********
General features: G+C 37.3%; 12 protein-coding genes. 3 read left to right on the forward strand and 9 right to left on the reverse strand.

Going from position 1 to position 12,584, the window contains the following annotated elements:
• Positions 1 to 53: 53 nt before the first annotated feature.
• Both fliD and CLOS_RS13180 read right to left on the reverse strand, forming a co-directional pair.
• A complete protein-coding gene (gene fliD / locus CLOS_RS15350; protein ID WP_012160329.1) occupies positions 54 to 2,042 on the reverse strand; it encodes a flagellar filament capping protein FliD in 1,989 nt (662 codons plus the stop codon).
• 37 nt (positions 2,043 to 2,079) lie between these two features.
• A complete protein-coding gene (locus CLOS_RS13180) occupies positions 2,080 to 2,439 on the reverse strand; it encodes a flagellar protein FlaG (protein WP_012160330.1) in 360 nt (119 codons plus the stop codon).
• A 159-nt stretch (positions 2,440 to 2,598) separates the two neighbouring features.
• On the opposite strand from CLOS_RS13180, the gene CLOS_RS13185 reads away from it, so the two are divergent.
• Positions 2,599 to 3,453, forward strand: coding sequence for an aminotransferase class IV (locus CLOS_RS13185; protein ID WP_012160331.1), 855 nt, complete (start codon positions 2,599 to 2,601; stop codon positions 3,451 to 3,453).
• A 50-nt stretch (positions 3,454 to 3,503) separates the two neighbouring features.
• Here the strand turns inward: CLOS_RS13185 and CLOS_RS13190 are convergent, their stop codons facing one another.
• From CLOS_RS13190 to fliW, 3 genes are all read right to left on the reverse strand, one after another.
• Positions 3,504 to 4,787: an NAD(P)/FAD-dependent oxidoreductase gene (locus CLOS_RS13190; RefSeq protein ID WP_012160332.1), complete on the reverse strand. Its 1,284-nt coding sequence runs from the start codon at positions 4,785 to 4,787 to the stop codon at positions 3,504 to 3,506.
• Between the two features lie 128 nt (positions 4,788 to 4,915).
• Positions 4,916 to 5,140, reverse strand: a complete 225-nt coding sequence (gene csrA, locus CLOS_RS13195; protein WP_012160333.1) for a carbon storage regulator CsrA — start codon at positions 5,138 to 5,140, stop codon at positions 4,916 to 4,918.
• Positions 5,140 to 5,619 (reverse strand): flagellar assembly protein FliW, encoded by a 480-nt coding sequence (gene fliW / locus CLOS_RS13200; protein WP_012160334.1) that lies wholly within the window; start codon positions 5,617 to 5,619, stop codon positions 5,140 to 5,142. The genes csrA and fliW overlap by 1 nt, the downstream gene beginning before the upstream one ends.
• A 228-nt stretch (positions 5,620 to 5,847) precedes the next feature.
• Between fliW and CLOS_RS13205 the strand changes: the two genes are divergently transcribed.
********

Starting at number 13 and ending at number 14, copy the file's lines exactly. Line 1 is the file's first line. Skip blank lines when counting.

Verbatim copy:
• From CLOS_RS13190 to fliW, 3 genes are all read right to left on the reverse strand, one after another.
• Positions 3,504 to 4,787: an NAD(P)/FAD-dependent oxidoreductase gene (locus CLOS_RS13190; RefSeq protein ID WP_012160332.1), complete on the reverse strand. Its 1,284-nt coding sequence runs from the start codon at positions 4,785 to 4,787 to the stop codon at positions 3,504 to 3,506.